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Cometh Up as a Flower: an Autobiography, Vol. 2. Broughton, Rhoda, 1840–1920.
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page: 247

CHAPTER XVII.

“VENGEANCE is mine; I will repay, saith the Lord!” Of all the texts of scripture, that is the one that kept saying itself over and over again to my heart, as I sat that morning listening in respectful silence, while Lady Lancaster went on purring about Lady Brandreth's crochet needles, and the fleecy wool she had to send to Glasgow for—could not get it in England, my dear, tried every shop in Regent Street.

Do you know that after all my blustering and threats and big resolutions, I am beginning to think that I must leave that said vengeance in the hands of Him to whom it appertains; that I must not meddle with the attributes of the Omnipotent. I have cooled down from my page: 248 first fever of indignant hate. I am not the stuff of which Jaels are made. My fingers would have trembled so that I could never have hammered the nail into my prostrate enemy's tired brows. I should have fallen to pitying him; lying there so weary, so helpless, so trustful. I am beginning to doubt whether I will bring the last of the old name—name for ever hallowed by my father's having worn it, to disgrace and shame, whether despite all her misdoings, I will turn her out adrift and homeless on the world.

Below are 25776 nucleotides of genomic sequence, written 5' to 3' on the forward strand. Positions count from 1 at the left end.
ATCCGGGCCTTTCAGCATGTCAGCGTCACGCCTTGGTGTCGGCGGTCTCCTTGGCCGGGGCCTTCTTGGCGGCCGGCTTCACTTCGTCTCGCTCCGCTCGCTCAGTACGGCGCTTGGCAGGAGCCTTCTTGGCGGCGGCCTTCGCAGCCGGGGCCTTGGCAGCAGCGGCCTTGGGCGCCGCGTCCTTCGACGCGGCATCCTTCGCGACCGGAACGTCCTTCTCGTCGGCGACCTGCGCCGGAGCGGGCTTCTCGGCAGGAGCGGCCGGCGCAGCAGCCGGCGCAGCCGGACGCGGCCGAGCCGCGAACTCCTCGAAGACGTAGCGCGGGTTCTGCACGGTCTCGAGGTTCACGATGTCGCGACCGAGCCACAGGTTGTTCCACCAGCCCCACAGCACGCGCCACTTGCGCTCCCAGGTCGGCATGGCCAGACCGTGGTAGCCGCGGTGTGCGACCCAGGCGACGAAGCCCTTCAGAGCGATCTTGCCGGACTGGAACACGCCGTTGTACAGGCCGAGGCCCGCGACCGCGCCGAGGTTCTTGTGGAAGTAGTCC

I am beginning to see my own sins very clearly, and not only other people's. Will not Dolly's tormenting presence in my house, the sound of her silky voice, the sight of her subtle beauty triumphing over the ruins of my life, be a fit penance for my own wickedness? Can any expiation be too hard, too bitter, for the woman who fell so low, as to ask another man to run away with her from her husband? who was only saved from utter shipwreck by the untainted nobility of soul, the self‐ selfless page: 249 less devotion and honour of her lover himself.

“Your sister Dorothea had a charming crochet tricoter, pattern, when last she was here, my dear, she seemed a beautiful worker, quite different from you, Nell; by‐the‐by, I am afraid that the hunting season will be over before poor dear Hugh's waistcoat is finished; she will be a great assistance to me, I fancy, when she comes to us next week. Did she say what day we were to expect her, my dear?”

“No.”

“Have you written to her, my love? because if not, had not you better go and do so immediately?”